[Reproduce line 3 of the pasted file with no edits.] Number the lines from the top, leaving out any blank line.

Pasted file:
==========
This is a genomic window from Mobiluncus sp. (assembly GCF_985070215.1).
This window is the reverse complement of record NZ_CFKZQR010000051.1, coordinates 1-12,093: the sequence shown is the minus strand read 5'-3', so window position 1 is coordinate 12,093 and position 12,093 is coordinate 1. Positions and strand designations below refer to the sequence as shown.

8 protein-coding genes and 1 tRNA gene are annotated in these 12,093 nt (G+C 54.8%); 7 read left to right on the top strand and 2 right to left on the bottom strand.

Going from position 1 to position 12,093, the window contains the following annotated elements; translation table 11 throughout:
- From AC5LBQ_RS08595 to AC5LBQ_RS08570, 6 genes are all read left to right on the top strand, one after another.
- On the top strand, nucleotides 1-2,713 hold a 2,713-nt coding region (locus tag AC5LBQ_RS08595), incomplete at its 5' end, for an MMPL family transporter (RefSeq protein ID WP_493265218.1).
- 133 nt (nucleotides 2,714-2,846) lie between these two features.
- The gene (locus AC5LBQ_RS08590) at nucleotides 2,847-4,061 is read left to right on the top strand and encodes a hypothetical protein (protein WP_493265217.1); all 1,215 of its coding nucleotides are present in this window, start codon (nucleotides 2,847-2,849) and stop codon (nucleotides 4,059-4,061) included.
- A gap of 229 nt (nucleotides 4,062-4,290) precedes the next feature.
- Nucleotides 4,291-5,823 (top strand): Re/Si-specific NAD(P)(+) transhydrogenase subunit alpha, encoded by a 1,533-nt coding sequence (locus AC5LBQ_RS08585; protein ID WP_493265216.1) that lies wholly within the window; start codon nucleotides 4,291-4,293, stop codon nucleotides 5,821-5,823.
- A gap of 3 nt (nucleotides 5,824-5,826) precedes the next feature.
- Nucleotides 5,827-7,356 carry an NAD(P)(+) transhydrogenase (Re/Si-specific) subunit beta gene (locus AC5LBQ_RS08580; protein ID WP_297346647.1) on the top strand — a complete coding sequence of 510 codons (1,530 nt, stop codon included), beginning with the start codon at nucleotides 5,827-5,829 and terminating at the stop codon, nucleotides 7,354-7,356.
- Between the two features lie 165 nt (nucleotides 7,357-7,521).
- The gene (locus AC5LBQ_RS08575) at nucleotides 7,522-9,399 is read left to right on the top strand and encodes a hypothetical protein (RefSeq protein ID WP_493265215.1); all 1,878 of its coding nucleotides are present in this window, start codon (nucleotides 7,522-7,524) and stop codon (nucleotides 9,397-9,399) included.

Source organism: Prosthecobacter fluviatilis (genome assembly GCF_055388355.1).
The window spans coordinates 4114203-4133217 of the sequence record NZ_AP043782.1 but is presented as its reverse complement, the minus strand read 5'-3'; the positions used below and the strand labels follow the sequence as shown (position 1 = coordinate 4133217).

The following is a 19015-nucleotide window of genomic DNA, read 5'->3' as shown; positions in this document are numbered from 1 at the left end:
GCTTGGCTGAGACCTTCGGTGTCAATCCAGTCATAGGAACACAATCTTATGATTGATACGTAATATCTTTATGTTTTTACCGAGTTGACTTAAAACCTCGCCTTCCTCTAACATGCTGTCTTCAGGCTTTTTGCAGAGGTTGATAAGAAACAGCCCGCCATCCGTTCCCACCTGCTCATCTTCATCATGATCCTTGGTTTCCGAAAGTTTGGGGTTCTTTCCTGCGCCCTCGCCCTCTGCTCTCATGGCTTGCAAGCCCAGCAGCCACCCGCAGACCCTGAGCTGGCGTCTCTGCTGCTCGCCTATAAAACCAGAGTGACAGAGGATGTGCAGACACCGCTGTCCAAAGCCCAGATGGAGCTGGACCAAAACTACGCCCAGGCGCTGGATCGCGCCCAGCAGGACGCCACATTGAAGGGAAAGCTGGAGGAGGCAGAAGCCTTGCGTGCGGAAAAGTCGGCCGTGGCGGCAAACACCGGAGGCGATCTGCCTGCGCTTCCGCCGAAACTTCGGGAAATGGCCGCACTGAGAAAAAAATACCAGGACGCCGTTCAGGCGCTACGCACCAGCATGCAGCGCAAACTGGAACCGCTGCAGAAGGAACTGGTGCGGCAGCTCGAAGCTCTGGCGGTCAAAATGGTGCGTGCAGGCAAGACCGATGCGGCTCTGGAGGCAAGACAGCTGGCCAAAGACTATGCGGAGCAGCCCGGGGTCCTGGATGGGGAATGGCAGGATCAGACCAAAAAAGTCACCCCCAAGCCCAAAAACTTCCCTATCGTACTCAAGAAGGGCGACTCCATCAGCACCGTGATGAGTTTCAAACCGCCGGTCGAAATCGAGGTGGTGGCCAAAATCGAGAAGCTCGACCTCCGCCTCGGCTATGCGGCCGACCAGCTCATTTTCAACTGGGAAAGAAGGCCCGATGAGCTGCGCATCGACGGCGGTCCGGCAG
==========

8 protein-coding genes and 1 tRNA gene are annotated in these 12,093 nt (G+C 54.8%); 7 read left to right on the top strand and 2 right to left on the bottom strand.